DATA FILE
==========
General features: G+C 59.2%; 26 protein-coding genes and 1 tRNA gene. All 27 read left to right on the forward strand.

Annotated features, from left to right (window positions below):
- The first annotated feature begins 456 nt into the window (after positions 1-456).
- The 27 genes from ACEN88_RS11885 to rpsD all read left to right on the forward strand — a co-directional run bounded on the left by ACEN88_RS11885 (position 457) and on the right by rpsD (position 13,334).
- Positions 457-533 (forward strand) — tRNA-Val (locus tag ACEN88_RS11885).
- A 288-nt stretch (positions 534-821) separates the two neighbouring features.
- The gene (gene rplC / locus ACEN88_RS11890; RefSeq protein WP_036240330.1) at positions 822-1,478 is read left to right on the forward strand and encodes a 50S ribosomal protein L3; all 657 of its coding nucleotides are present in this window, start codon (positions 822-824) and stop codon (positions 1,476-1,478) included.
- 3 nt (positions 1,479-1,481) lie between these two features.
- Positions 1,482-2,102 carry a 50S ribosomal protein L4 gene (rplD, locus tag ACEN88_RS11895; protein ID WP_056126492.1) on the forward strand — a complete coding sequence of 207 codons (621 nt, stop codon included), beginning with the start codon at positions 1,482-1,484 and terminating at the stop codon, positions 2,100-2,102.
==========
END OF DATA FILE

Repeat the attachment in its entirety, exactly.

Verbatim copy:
General features: G+C 59.2%; 26 protein-coding genes and 1 tRNA gene. All 27 read left to right on the forward strand.

Annotated features, from left to right (window positions below):
- The first annotated feature begins 456 nt into the window (after positions 1-456).
- The 27 genes from ACEN88_RS11885 to rpsD all read left to right on the forward strand — a co-directional run bounded on the left by ACEN88_RS11885 (position 457) and on the right by rpsD (position 13,334).
- Positions 457-533 (forward strand) — tRNA-Val (locus tag ACEN88_RS11885).
- A 288-nt stretch (positions 534-821) separates the two neighbouring features.
- The gene (gene rplC / locus ACEN88_RS11890; RefSeq protein WP_036240330.1) at positions 822-1,478 is read left to right on the forward strand and encodes a 50S ribosomal protein L3; all 657 of its coding nucleotides are present in this window, start codon (positions 822-824) and stop codon (positions 1,476-1,478) included.
- 3 nt (positions 1,479-1,481) lie between these two features.
- Positions 1,482-2,102 carry a 50S ribosomal protein L4 gene (rplD, locus tag ACEN88_RS11895; protein ID WP_056126492.1) on the forward strand — a complete coding sequence of 207 codons (621 nt, stop codon included), beginning with the start codon at positions 1,482-1,484 and terminating at the stop codon, positions 2,100-2,102.